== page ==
Related biology news :

1. Study by UC Santa Barbara researchers suggests that bacteria communicate by touch
2. UC Santa Barbara researchers discover genetic link between visual pathways of hydras and humans
3. Researchers attempt to solve problems of antibiotic resistance and bee deaths in one
4. UNH researchers find African farmers need better climate change data to improve farming practices
5. Ottawa researchers to lead world-first clinical trial of stem cell therapy for septic shock
6. Researchers uncover molecular pathway through which common yeast becomes fungal pathogen
7. Researchers print live cells with a standard inkjet printer
8. Columbia Engineering and Penn researchers increase speed of single-molecule measurements
9. Researchers reveal how a single gene mutation leads to uncontrolled obesity
10. Researchers discover novel therapy for Crohns disease
11. New paper by Notre Dame researchers describes method for cleaning up nuclear waste
Post Your Comments:
*Name:
*Comment:
*Email:
(Date:4/11/2017)... BROOKLYN, N.Y. , April 11, 2017 /PRNewswire-USNewswire/ ... identical fingerprints, but researchers at the New York ... University College of Engineering have found that partial ... fingerprint-based security systems used in mobile phones and ... previously thought. The vulnerability lies in ...
(Date:4/5/2017)... NEW YORK , April 5, 2017 ... security, is announcing that the server component of the ... is known for providing the end-to-end security architecture that ... customers. HYPR has already secured over 15 ... system makers including manufacturers of connected home product suites ...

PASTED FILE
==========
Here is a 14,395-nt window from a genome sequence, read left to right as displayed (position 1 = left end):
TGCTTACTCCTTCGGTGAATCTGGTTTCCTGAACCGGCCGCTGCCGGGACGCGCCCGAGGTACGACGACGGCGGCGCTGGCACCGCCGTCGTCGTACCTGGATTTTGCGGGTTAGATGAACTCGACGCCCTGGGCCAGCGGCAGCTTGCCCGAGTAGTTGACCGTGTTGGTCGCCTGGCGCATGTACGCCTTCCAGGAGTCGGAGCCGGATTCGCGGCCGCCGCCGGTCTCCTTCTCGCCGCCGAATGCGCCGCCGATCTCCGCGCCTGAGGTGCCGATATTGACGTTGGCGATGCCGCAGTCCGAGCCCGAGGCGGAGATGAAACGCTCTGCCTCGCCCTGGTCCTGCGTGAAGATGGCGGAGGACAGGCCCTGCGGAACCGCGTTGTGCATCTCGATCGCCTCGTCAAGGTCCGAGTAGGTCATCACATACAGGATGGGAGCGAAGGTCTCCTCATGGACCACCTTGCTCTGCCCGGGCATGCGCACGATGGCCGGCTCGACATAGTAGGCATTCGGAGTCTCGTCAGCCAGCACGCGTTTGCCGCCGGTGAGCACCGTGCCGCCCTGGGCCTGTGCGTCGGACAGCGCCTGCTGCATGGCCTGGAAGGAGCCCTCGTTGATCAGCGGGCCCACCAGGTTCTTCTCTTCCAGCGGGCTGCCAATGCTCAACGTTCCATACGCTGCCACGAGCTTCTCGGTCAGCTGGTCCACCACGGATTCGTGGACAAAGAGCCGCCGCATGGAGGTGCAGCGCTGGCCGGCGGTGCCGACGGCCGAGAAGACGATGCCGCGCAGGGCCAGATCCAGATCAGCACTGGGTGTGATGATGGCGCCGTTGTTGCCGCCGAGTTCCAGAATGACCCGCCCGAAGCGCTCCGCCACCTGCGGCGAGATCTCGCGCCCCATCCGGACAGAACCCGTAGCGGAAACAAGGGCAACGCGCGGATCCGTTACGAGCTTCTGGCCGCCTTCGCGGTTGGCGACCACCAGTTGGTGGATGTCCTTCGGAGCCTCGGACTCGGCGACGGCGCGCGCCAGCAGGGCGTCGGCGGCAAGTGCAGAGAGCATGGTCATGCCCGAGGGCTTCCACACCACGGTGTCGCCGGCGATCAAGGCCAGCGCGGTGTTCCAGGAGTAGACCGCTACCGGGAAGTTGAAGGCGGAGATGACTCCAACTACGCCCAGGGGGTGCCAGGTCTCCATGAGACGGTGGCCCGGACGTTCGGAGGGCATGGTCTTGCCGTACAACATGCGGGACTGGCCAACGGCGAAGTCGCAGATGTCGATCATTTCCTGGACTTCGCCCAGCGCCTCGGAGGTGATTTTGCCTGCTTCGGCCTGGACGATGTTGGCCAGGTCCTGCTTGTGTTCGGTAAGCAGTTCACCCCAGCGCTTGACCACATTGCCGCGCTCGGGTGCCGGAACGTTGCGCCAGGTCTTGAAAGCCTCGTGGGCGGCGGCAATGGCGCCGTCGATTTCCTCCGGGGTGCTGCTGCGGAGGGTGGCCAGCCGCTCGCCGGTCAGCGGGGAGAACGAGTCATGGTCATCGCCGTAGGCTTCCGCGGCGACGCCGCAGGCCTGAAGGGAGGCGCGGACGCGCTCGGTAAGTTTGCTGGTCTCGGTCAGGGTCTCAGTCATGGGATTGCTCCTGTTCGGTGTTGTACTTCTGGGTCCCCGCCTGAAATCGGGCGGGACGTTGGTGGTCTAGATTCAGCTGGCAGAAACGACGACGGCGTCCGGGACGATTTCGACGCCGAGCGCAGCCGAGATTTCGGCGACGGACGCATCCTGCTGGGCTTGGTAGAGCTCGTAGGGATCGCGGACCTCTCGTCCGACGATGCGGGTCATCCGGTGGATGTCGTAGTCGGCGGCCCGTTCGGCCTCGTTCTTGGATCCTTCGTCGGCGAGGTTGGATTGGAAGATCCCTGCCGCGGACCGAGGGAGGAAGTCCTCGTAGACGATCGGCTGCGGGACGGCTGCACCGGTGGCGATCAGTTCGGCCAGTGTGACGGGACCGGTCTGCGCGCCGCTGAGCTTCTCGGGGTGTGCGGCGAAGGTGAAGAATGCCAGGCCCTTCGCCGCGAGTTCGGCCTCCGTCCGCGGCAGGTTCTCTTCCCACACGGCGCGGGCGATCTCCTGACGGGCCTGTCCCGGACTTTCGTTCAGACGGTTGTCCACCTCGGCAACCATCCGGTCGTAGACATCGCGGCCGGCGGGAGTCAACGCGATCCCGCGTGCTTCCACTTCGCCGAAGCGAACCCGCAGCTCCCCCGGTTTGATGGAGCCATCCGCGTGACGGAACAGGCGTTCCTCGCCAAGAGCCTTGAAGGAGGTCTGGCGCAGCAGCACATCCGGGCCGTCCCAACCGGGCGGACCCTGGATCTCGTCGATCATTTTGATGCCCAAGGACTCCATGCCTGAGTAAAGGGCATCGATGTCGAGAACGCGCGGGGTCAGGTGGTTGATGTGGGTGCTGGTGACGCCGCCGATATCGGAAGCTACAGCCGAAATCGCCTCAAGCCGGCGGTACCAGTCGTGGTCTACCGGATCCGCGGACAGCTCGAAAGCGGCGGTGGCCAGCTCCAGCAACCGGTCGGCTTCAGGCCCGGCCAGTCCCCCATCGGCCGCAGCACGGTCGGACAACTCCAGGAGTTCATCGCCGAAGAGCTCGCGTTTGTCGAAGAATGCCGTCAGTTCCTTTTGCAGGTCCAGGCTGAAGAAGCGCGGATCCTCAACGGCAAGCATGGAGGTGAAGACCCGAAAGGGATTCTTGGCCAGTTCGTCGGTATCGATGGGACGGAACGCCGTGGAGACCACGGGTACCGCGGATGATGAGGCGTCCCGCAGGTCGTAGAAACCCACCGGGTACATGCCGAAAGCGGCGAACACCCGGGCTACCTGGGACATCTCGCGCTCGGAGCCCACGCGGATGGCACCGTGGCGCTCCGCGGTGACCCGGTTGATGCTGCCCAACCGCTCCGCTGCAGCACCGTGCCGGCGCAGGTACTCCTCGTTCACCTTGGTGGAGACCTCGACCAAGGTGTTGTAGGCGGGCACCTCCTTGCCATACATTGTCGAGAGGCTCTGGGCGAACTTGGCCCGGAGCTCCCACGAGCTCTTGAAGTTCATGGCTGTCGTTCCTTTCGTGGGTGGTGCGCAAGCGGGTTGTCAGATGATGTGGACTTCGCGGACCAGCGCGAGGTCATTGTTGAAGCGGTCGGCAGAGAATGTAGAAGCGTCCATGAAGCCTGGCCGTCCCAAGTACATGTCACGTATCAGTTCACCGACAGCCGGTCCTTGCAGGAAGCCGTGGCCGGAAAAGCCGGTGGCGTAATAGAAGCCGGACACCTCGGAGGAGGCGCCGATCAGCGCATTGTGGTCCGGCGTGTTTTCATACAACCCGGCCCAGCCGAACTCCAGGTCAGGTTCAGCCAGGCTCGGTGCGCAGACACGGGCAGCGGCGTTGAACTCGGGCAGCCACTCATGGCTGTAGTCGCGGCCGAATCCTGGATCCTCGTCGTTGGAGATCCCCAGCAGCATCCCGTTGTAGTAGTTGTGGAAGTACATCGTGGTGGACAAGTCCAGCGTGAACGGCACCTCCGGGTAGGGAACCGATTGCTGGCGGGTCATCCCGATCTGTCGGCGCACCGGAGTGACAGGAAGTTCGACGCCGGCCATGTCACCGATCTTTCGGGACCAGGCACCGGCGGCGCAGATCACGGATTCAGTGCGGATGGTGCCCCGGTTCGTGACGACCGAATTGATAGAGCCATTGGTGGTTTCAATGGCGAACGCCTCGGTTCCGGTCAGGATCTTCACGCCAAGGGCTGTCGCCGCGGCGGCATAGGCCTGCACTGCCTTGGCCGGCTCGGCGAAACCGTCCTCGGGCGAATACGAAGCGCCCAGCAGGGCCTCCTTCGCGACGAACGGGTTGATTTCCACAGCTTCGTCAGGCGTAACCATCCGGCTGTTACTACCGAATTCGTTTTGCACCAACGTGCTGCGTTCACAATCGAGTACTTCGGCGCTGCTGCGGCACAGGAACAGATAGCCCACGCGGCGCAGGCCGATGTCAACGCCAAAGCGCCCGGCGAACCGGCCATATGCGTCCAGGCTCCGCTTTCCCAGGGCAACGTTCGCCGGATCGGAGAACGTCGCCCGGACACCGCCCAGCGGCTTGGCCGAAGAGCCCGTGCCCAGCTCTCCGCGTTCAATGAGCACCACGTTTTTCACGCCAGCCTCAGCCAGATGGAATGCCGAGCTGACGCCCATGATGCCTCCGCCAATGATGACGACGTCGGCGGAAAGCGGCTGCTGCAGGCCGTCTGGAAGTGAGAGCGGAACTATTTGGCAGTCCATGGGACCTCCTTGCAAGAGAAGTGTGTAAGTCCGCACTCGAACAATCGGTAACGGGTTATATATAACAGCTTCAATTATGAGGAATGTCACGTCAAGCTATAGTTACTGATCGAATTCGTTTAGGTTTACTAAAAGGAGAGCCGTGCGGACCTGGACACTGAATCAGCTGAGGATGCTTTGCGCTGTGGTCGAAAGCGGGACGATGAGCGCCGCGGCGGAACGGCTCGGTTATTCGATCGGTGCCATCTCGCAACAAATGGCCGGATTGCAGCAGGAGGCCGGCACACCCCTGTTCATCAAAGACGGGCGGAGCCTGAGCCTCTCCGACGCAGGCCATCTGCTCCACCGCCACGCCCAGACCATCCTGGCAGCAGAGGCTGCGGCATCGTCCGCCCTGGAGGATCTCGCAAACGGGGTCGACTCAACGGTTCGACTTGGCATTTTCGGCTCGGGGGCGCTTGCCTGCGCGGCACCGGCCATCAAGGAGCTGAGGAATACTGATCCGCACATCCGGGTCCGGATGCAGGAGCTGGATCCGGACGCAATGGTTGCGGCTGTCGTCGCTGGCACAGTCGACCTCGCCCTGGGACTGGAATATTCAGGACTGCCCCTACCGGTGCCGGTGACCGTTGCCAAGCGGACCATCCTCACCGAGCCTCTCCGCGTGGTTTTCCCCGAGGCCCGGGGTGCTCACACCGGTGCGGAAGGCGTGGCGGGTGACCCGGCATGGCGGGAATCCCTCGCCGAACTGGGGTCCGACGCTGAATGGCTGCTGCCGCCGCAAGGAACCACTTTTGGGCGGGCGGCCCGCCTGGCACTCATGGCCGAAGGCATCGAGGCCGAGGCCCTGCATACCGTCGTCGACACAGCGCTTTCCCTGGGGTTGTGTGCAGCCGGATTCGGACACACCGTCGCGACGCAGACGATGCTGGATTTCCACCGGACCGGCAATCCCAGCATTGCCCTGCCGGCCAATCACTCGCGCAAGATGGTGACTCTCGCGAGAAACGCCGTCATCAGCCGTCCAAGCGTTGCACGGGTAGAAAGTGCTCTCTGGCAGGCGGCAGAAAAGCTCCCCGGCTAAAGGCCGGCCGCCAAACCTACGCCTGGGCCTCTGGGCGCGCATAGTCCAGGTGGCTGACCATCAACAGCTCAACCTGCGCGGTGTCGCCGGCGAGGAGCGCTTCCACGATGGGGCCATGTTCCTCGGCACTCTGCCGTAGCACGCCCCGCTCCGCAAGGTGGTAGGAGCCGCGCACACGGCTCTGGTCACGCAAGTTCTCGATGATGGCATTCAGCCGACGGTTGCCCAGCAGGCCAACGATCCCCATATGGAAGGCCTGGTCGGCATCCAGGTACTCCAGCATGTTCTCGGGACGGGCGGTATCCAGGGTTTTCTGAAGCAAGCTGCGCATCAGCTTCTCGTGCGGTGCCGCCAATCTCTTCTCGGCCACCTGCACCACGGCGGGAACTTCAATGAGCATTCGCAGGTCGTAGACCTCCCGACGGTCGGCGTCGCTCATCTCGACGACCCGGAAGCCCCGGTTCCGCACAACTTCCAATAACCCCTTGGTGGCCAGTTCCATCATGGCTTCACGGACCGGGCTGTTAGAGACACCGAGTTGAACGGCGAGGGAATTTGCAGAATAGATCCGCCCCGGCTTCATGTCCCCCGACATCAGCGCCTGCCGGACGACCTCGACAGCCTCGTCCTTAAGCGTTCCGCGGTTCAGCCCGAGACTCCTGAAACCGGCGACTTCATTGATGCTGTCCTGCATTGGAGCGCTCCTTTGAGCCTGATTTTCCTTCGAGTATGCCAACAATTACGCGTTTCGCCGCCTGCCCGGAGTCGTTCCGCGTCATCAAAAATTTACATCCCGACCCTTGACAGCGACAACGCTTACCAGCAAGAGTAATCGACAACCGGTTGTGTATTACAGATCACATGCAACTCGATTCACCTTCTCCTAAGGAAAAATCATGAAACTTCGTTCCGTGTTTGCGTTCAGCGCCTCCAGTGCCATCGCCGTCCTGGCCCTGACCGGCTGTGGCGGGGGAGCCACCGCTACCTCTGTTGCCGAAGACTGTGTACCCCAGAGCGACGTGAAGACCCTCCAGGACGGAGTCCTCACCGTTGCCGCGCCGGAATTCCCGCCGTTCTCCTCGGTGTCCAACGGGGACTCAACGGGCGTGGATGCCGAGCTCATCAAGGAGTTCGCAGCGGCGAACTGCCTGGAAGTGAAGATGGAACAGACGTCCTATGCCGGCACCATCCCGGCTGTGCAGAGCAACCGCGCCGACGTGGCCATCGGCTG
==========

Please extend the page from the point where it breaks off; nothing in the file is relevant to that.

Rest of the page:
(Date:3/30/2017)... -- On April 6-7, 2017, Sequencing.com will host the world,s ... at Microsoft,s headquarters in Redmond, Washington ... health and wellness apps that provide a unique, personalized ... is the first hackathon for personal genomics and the ... the genomics, tech and health industries are sending teams ...
Breaking Biology News(10 mins):
(Date:10/9/2017)... ... ... The award-winning American Farmer television series will feature 3 Bar Biologics in ... 8:30aET on RFD-TV. , With global population estimates nearing ten billion people by ... feed a growing nation. At the same time, many of our valuable resources are ...
(Date:10/9/2017)... ... October 09, 2017 , ... ... in the medical journal, Epilepsia, Brain Sentinel’s SPEAC® System which uses the ... in detecting generalized tonic-clonic seizures (GTCS) using surface electromyography (sEMG). The prospective ...
(Date:10/7/2017)...  The 2017 Nobel Prize in Chemistry recognizes ... Joachim Frank and Richard Henderson ... (cryo-EM) have helped to broaden the use ... The winners worked with systems manufactured by Thermo ... resolved, three-dimensional images of protein structures that lead ...
(Date:10/5/2017)... LINDA, CA (PRWEB) , ... October 05, 2017 , ... ... innovators, engineers, and scientists from around the world, is giving back to cancer research ... sold in October. , Now through October 31, shoppers can use promo code ...
Breaking Biology Technology: